On the way to Jerusalem Jesus was going through the region between Samaria and Galilee. As he entered a village, ten lepers approached him. Keeping their distance, they called out, saying, “Jesus, Master, have mercy on us!” When he saw them, he said to them, “Go and show yourselves to the priests.” And as they went, they were made clean.
Then one of them, when he saw that he was healed, turned back, praising God with a loud voice. He prostrated himself at Jesus’ feet and thanked him. And he was a Samaritan.
Then Jesus asked, “Were not ten made clean? But the other nine, where are they? Was none of them found to return and give praise to God except this foreigner?”
Then he said to him, “Get up and go on your way; your faith has made you well.”
Today’s Gospel reading finds Jesus at a borderline area – a place where people of different ethnicities meet and interact. Then, as now, these regions and relationships offer a variety of blessings and set in motion certain challenges. Jesus is in a vibrant and volatile area as He encounters ten lepers. The focus of the story as Luke tells it is not so much on the miraculous healing that Jesus effects, but rather on the one person who returns to give thanks… that person being a ‘foreigner.’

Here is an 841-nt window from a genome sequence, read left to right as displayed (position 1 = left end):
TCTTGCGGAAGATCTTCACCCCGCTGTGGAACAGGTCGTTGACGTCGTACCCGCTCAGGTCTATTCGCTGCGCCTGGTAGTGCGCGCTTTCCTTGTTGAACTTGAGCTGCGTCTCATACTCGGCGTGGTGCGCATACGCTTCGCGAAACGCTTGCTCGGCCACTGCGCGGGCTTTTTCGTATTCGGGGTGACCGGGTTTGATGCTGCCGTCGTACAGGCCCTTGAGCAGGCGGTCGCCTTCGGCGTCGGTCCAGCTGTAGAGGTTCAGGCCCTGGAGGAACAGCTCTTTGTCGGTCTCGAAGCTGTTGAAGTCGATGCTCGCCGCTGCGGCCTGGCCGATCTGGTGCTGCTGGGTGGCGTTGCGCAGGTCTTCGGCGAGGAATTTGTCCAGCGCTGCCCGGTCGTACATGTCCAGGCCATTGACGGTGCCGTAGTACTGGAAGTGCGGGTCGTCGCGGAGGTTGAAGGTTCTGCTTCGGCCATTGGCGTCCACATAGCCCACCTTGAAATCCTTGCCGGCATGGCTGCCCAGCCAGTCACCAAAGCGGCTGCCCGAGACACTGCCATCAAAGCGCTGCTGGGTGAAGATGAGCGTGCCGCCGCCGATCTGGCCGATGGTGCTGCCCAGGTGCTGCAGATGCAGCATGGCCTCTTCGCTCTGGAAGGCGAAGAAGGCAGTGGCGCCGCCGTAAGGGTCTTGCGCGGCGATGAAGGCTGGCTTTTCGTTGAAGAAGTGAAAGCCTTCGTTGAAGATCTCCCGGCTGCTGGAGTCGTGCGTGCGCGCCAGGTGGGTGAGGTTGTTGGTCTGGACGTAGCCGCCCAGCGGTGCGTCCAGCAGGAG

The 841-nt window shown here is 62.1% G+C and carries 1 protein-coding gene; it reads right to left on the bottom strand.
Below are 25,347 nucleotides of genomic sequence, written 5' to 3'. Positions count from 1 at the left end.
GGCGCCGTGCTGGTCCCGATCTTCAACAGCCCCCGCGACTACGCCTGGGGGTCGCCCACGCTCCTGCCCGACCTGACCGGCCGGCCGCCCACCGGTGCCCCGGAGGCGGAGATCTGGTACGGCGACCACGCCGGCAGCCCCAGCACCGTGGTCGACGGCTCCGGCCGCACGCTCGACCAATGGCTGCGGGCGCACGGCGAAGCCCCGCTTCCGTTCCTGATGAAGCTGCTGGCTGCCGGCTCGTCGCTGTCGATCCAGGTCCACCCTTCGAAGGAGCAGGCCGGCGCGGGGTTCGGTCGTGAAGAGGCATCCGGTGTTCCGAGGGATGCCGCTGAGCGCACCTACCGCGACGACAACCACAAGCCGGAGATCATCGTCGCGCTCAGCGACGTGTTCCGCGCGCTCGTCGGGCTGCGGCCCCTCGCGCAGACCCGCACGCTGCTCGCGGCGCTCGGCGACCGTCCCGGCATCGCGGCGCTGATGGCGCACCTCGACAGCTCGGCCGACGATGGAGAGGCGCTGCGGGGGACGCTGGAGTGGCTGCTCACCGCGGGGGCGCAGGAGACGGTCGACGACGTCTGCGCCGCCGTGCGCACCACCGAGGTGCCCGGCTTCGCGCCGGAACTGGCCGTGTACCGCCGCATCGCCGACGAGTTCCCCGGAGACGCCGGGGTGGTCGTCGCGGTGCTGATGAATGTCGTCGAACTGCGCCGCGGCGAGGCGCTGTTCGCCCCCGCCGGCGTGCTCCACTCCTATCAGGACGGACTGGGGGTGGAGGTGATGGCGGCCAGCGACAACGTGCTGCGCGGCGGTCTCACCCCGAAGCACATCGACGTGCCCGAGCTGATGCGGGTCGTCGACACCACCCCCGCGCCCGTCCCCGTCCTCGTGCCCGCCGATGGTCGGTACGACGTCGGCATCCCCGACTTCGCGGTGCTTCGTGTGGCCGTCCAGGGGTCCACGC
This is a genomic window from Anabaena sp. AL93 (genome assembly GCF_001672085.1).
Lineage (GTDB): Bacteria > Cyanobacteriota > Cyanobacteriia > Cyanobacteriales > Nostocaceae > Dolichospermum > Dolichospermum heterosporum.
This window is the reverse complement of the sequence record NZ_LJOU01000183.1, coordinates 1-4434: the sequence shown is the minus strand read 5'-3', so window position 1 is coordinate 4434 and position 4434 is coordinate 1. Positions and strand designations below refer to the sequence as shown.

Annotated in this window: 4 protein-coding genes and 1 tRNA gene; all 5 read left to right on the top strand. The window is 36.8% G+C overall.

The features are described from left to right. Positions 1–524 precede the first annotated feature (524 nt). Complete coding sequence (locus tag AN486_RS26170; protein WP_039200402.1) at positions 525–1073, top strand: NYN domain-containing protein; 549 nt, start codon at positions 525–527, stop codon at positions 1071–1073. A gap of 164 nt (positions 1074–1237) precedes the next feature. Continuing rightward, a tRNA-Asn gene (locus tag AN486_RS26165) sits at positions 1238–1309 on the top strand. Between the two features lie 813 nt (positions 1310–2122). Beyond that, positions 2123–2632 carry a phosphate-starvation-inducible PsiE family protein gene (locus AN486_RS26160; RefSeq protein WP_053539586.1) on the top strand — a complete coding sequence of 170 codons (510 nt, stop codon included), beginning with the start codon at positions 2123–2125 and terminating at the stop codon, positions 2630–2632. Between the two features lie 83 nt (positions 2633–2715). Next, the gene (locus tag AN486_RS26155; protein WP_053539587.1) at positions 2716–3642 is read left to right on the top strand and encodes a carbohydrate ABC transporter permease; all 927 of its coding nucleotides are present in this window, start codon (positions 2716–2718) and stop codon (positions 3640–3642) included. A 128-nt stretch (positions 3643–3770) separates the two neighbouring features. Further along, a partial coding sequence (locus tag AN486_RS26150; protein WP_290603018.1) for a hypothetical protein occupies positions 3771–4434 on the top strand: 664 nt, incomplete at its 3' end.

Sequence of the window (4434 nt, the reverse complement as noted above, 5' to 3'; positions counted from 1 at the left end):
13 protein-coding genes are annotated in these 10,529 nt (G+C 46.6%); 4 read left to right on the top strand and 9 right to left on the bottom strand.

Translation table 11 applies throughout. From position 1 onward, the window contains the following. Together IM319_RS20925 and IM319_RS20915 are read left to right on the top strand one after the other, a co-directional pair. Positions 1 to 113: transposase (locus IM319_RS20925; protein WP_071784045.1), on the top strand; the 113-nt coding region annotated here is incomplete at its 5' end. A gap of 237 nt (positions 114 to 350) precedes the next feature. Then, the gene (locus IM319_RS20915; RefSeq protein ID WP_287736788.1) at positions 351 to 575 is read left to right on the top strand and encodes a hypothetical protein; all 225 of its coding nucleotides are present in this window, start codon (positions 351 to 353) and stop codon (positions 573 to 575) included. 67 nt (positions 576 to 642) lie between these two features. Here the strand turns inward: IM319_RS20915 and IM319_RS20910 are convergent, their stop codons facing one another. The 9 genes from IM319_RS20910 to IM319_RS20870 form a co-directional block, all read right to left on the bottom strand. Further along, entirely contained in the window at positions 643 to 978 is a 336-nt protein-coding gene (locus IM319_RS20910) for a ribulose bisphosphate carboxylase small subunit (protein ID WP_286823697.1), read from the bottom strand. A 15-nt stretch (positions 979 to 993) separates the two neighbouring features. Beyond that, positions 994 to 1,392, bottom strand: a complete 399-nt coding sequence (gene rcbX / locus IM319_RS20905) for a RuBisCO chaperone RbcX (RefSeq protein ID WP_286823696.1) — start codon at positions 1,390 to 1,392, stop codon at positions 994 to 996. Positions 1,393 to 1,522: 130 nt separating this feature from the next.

Let me use the context of this story to comment on a Pastoral Letter issued from the House of Bishops who met a few weeks ago in Arizona. Bishops of the Episcopal Church typically gather twice a year under the leadership and direction of the Presiding Bishop. From time to time the bishops use these gatherings to craft a Pastoral Letter which is then disseminated to the church. In the mid-nineties, for example, the House of Bishops issued a Pastoral Letter on Racism. Clergy are bound by canon law to make these letters available to the parish they serve. Sometimes the diocesan bishop will give specific direction on how this is to occur. It can range from reading the letter in public worship to including it in the monthly newsletter to posting in on a bulletin board. On the occasion of this letter, Bishop Hollerith has made no directive, so the manner of presenting it to the parish is at my discretion.
This most recent letter addresses the immigration crisis facing not only our country, but countries throughout the world. Clearly this is a sensitive, polarizing issue around which many have strong feelings. The letter is included in your bulletin and I will allow you to read it on your own at another time. I did not reproduce the thirty-some pages of supporting documents that the bishops included with the letter. If you would like to see that I will help you figure out how to download it from the internet.